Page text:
Remoting Patterns - Foundations of Enterprise,Internet and Realtime Distributed ObjectMiddleware
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More About This Title Remoting Patterns - Foundations of Enterprise,Internet and Realtime Distributed ObjectMiddleware


Remoting offers developers many ways to customize the communications process, for efficiency, security, performance and power, and allows seamless integration of components running on several computers into a single application. This book exposes the full power of remoting to developers working in mixed platform environments in a way that will ensure they have a deep understanding of what remoting is capable of, and how they can make it work the way they want.


Markus Völter works as an independent consultant on software technology and engineering based in Heidenheim, Germany. His primary focus is software architecture and patterns, middleware and model-driven software development. Markus has consulted and coached in many different domains, such as banking, health care, e-business, telematics, astronomy, and automotive embedded systems, in projects ranging from 5 to150 developers.

Markus is also a regular speaker at international conferences on software technology and object orientation. Among others, he has given talks and tutorials at ECOOP, OOPSLA, OOP, OT, JAOO and GPCE. Markus has published patterns at various PLoP conferences and writes articles for various magazines on topics that he finds interesting. He is also Co-author of the book Server Component Patterns, which is - just like the book you are currently reading - part of the Wiley series in Software Design Patterns.

When not dealing with software, Markus enjoys cross-country flying in the skies over southern Germany in his glider.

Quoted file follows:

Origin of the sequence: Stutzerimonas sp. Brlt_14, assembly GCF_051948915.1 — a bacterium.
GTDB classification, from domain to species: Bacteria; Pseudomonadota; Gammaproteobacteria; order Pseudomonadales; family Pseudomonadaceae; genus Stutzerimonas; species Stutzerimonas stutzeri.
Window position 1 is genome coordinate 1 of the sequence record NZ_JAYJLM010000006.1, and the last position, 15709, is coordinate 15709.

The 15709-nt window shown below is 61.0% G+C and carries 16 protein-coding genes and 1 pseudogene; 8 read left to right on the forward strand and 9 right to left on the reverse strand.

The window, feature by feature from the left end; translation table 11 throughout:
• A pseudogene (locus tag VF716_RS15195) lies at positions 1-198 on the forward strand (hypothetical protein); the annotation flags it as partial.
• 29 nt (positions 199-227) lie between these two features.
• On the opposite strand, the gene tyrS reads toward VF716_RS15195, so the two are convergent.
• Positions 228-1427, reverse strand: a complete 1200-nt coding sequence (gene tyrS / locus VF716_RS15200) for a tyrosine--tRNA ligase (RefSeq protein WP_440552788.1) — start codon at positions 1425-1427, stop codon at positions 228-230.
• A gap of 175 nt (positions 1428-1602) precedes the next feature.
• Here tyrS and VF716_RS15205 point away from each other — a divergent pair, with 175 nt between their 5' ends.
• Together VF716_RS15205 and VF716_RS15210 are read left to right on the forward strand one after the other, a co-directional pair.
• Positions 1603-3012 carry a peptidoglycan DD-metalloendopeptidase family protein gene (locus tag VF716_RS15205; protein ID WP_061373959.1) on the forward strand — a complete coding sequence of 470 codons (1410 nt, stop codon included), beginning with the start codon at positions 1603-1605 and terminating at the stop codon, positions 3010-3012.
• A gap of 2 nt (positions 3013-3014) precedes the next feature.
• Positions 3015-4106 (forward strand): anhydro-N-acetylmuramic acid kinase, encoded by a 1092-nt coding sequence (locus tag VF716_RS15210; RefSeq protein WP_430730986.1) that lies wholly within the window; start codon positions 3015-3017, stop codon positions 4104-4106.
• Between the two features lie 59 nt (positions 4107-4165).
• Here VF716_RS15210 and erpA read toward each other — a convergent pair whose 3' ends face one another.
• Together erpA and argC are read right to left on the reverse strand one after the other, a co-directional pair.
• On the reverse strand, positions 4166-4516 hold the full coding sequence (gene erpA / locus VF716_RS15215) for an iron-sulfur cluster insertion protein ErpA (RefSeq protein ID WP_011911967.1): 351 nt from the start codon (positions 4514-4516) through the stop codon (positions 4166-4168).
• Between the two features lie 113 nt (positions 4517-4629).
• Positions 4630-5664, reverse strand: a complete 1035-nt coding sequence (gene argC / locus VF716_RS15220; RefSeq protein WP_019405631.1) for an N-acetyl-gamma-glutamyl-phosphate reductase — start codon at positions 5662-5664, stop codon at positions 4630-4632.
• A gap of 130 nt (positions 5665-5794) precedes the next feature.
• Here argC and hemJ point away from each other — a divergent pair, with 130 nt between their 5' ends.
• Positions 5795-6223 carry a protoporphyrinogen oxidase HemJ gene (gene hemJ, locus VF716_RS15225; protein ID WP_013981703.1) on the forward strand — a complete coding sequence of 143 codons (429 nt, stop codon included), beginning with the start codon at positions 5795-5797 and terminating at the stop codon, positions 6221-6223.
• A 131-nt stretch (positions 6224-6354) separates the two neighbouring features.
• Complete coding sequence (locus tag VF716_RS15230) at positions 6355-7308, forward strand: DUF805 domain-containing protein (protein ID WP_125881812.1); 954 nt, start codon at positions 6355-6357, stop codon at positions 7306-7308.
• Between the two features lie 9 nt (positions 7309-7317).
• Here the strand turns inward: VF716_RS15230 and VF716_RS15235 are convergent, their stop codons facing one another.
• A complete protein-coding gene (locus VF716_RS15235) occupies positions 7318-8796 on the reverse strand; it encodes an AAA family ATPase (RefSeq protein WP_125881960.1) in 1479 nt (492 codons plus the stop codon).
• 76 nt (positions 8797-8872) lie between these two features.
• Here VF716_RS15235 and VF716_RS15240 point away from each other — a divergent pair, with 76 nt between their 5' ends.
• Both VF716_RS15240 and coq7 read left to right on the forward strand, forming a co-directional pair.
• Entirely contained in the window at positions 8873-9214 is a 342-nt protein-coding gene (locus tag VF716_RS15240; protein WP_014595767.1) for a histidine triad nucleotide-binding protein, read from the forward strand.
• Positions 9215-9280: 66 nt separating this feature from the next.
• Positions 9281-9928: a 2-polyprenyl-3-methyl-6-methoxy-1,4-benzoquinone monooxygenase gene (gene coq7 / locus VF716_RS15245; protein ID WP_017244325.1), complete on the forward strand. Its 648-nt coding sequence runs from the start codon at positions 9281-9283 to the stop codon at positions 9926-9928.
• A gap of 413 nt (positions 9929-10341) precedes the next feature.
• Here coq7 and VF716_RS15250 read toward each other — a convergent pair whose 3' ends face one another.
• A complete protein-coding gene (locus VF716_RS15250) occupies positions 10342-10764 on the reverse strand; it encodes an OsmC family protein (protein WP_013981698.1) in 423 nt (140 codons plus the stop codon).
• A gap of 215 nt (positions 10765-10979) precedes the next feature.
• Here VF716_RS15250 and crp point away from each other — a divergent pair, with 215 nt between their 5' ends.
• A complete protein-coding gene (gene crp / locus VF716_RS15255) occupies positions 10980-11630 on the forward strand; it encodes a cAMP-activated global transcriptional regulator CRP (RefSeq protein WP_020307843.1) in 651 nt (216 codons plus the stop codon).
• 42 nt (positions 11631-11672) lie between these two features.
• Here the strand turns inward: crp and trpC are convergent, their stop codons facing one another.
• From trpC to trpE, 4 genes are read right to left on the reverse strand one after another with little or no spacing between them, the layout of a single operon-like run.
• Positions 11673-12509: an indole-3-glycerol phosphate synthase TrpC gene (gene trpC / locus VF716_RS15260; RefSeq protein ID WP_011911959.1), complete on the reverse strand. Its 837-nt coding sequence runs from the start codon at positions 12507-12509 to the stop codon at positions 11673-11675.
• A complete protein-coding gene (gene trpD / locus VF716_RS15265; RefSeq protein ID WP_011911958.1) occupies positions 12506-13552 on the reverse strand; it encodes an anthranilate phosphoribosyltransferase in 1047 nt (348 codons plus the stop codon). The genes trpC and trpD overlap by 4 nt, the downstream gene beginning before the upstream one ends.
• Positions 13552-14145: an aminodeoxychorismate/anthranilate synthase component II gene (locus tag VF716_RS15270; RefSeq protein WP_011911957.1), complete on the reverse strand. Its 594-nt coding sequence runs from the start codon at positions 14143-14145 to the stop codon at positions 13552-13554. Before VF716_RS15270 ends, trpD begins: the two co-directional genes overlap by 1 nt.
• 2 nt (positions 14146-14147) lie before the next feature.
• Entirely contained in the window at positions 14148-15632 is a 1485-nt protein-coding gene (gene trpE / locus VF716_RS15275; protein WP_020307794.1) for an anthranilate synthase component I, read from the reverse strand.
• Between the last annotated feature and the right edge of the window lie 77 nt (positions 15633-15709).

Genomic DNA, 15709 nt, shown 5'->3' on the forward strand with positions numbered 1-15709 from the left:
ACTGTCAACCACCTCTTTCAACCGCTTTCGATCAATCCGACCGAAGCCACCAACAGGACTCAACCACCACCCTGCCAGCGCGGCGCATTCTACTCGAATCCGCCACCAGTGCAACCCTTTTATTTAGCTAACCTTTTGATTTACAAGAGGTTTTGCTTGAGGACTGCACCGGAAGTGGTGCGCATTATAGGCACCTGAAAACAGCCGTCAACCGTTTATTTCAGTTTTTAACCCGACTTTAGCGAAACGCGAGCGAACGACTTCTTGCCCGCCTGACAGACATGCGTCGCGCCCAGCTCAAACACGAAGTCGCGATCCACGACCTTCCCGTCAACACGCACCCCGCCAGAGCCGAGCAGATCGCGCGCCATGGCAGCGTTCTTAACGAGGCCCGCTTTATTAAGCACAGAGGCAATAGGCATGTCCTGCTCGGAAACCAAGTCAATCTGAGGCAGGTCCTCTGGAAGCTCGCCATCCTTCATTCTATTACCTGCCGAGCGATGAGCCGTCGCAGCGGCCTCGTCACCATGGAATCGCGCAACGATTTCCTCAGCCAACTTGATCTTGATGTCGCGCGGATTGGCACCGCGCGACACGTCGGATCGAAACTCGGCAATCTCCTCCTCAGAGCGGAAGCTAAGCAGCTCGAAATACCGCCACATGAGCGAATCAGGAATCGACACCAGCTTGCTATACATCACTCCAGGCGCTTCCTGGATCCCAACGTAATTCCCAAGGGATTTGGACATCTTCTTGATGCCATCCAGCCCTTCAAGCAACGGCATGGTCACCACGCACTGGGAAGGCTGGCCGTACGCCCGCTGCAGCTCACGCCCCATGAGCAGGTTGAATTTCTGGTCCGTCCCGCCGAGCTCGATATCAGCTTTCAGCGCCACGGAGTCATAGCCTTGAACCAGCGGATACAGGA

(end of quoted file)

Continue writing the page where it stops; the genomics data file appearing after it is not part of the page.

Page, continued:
Markus can be reached at [email protected] or via

Michael Kircher is working currently as Senior software Engineer at Siemens AG Corporate Technology in Munich, Germany. His main fields of interest include distributed object computing, software architecture, patterns, agile methodologies, and management of knowledge workers in innovative environments. He has been involved in many projects as a consultant and developer within various Siemens business areas, building software for distributed systems. Among these were the development of software for UMTS base stations, toll systems, postal automation systems, and operation and maintenance software for industry and telecommunication systems.

In recent years Michael has published papers at numerous conferences on topics such as patterns, software architecture for distributed systems, and eXtreme Programming, and has organized several workshops at conferences such as OOPSLA and EuroPLoP. He is also co-author of the book Pattern-Oriented Software Architecture, Volume 3: Patterns for Resource Management.

In his spare time Michael likes to combine family life with enjoying nature, engaging in sports, or just watching wildlife.

Michael can be reached at [email protected] or Via

Uwe Zdun is working currently as an assistant professor in the Department of Information Systems at the Vienna University of Economics and Business Administration. He received his Doctoral degree from the University of Essen in 2002, where he worked from 1999 to 2002 as research assistant in the software specification group. His research interests include software patterns, scripting, object-orientation, software architecture, and Web engineering. Uwe has been involved as a consultant and developer in many software projects. He is author of a number of open-source software systems, including Extended Object Tcl (XOTcl), ActiWeb, Frag, and Leela, as well as many other open-source and industrial software systems.

In recent years he has published in numerous conferences and journals, and co-organized a number of workshops at conferences such as EuroPLoP, CHI, and OOPSLA.

He enjoys hiking, biking, pool, and guitar playing.

Uwe can be reached at [email protected] or via



Series Foreword.


1. Introduction to Distributed Systems.

2. Pattern Language Overview.

3. Basic Remoting Patterns.

4. Identification Patterns.

5. Lifecycle Management Patterns.

6. Extension Patterns.

7. Extended Infrastructure Patterns.

8. Invocation Asynchrony Patterns.

9. Technology Projections.

10. .NET Remoting Technology Projection.

11. Web Services Technology Projection.

12. CORBA Technology Projection.

13.  Related Concepts, Technologies, and Patterns.

Appendix: Extending AOP Frameworks for Remoting.